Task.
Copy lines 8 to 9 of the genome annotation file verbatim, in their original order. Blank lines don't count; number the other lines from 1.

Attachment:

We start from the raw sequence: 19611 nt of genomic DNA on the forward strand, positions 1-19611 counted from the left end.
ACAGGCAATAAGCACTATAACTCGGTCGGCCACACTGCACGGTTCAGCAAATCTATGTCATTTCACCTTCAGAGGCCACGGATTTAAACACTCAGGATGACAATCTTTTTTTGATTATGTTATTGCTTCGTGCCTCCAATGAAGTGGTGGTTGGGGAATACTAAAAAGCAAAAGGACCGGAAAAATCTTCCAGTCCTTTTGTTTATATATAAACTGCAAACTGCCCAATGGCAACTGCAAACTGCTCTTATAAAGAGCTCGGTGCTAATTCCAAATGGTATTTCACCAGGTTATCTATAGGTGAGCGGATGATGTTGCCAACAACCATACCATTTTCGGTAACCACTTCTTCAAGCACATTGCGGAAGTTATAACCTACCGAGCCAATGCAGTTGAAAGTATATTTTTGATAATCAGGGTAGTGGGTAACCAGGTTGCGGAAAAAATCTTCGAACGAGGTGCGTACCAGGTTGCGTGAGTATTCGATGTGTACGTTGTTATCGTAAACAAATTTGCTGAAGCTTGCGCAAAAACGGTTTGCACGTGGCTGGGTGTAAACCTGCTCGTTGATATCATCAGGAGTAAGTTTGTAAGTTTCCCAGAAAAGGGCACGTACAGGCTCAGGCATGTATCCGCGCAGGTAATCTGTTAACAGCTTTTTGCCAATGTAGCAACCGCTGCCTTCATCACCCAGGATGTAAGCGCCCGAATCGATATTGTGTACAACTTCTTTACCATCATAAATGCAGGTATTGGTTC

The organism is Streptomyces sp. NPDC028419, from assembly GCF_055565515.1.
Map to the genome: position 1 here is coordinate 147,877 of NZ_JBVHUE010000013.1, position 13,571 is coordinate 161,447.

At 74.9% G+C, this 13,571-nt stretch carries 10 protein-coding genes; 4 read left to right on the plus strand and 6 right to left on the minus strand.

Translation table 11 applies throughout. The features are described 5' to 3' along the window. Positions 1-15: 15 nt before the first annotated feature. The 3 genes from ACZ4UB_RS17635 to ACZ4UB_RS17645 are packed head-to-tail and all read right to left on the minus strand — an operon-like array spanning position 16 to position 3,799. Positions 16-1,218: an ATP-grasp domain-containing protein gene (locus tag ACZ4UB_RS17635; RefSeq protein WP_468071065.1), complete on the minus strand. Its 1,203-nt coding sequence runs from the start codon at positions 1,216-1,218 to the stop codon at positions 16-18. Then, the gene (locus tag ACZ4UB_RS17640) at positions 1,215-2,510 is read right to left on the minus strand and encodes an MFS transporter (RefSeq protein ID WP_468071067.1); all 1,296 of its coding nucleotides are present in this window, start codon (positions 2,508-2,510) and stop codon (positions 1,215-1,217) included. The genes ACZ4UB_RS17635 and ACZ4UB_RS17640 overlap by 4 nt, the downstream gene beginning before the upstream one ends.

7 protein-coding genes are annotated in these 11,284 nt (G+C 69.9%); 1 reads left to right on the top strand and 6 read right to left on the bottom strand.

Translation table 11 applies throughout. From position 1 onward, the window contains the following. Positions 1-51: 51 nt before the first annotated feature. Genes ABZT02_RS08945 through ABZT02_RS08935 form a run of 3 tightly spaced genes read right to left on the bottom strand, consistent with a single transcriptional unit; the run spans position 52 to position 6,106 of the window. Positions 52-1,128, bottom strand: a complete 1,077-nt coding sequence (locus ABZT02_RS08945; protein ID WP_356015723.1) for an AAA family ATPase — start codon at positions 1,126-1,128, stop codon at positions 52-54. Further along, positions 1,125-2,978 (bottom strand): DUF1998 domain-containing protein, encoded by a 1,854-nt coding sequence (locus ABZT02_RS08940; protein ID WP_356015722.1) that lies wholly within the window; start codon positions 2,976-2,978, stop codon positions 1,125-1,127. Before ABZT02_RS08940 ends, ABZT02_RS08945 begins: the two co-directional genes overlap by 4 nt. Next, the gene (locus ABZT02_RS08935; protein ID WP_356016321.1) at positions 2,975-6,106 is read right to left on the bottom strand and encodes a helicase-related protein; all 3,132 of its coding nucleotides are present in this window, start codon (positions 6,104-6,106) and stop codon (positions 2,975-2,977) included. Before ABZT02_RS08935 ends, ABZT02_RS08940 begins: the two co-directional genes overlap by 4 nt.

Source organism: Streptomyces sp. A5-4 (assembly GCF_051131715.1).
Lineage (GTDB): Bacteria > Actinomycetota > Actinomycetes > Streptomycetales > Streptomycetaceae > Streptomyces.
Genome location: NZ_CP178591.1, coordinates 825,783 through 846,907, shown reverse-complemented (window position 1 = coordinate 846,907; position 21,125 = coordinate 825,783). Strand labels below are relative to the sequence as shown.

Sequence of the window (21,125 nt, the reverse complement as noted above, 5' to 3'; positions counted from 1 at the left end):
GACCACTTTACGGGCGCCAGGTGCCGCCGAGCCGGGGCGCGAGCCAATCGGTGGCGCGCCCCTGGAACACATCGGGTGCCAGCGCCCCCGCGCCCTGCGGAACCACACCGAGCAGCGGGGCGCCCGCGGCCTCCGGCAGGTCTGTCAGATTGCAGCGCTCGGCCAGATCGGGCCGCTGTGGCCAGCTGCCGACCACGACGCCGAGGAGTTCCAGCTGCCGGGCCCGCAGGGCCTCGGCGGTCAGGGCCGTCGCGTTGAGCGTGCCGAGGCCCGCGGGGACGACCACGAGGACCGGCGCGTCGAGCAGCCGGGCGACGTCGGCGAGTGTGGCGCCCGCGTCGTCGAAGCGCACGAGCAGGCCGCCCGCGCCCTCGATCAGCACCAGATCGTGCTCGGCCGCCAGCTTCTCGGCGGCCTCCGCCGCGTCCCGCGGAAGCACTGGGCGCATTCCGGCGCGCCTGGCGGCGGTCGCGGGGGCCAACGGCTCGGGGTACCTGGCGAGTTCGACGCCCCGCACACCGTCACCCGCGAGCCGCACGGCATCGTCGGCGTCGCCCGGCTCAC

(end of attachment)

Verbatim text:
Translation table 11 applies throughout. From position 1 onward, the window contains the following. Positions 1-51: 51 nt before the first annotated feature. Genes ABZT02_RS08945 through ABZT02_RS08935 form a run of 3 tightly spaced genes read right to left on the bottom strand, consistent with a single transcriptional unit; the run spans position 52 to position 6,106 of the window. Positions 52-1,128, bottom strand: a complete 1,077-nt coding sequence (locus ABZT02_RS08945; protein ID WP_356015723.1) for an AAA family ATPase — start codon at positions 1,126-1,128, stop codon at positions 52-54. Further along, positions 1,125-2,978 (bottom strand): DUF1998 domain-containing protein, encoded by a 1,854-nt coding sequence (locus ABZT02_RS08940; protein ID WP_356015722.1) that lies wholly within the window; start codon positions 2,976-2,978, stop codon positions 1,125-1,127. Before ABZT02_RS08940 ends, ABZT02_RS08945 begins: the two co-directional genes overlap by 4 nt. Next, the gene (locus ABZT02_RS08935; protein ID WP_356016321.1) at positions 2,975-6,106 is read right to left on the bottom strand and encodes a helicase-related protein; all 3,132 of its coding nucleotides are present in this window, start codon (positions 6,104-6,106) and stop codon (positions 2,975-2,977) included. Before ABZT02_RS08935 ends, ABZT02_RS08940 begins: the two co-directional genes overlap by 4 nt.

Source organism: Streptomyces sp. A5-4 (assembly GCF_051131715.1).